1. The validity of the agreement between it and Diamond;

2. The right of Diamond to remove certain carpeting and paneling installed;

3. The right of Della Corporation to receive $700 under the agreement for the month of May, 1963, for part of

Page 849

which Diamond had possession of the premises.

We take up the questions stated in that order, and will refer, when necessary, to additional facts.

[58 Del. 469] Despite the form of the agreement entered into between Della Corporation and Diamond which casts it in the guise of a managerial contract under which Diamond was to operate the restaurant and bar as the employee of Della Corporation, we are of the opinion that the evidence produced at trial demonstrates the form of the agreement to be a sham. The actual method of operating the restaurant and bar clearly discloses that Diamond operated independently of Della Corporation as its tenant.

Furthermore, Diamond had been issued no license by the Alcoholic Beverage Control Commission to purchase and sell alcoholic beverages. He in fact for this purpose used the license theretofore issued to Della Corporation. This circumstance is in direct violation of 4 Del.C. § 561(a) prohibiting the use of a license by anyone other than the one to whom it is issued.

Under this circumstance, therefore, the method under which Diamond operated the bar and Della Corporation leased it to him was illegal under Delaware law. The method chosen by the parties being in violation of the public policy as laid down in 4 Del.C. § 561(a), its illegality cannot be cured by a fictitious form of agreement. Furthermore, one party to such an agreement may not seek the aid of a court to hold the other responsible under it. Eisenman v. Seitz,26 Del.Ch. 185, 25 A.2d 496; Leshem v. Leshem,31 Del.Ch. 37, 63 A.2d 673, and E. A. Strout Co. v. Howell, 4 Boyce 31,85 A. 666.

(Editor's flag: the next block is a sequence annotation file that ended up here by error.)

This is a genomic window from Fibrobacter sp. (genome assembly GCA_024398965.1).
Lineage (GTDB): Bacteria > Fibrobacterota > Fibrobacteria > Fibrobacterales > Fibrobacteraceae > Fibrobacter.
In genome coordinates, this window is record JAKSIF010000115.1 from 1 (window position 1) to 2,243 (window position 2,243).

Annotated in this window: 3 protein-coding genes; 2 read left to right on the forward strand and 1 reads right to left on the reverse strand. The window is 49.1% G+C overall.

Under the cited authorities, therefore, it is plain that neither Della Corporation nor Diamond may seek to hold the other responsible by reason of any term of the illegal agreement, since it is against the public policy of this State to permit its courts to enforce an illegal contract prohibited by law. Ordinarily, we think, when such is the fact, neither party has a remedy to any extent against the other.

In the case before us, however, certain items of damage were allowed in favor of each party. Neither party has appealed from some of these items. Since this amounts to a mutual agreement that each is entitled to the items not contested before us, we will not disturb [58 Del. 470] these awards, though it amounts to a partial enforcement of a void agreement. We think, therefore, that with respect, for example, to the $8,000 deposit; the value of the liquor left on the premises; the interest allowed, and the value of the desk left on the premises, all of which were allowed to Diamond and are not contested by Della Corporation, we are not concerned with the propriety of these allowances.

Similarly, with respect to the total credit of $4,991.27 allowed to Della Corporation we are not concerned since no appeal with respect to these items has been taken by Diamond.

With respect, however, to the allowance to Diamond of the total of $2,750 representing the value of the carpeting and paneling installed by him on the premises and left on the premises when he was evicted, an appeal has been taken by Della Corporation.

Della Corporation argues that since the paneling was affixed to the walls of the restaurant, and since the carpeting was cut to fit the various spaces in the restaurant, both items thereby became fixtures to the real estate and could not be removed by Diamond. Accordingly, it is argued, he is entitled to no allowance for their value.

On the other hand, Diamond argues that the two items did not in fact become fixtures but remained his chattels since he purchased them and had them installed, and that the manner of installation was not sufficiently permanent to make them fixtures to the real estate.

Page 850

In Warrington v. Hignutt, 3 Terry 274,31 A.2d 480, the Superior Court laid down the rules governing the determination of whether or not a chattel installed upon real estate became in law a fixture or remained a chattel with the ...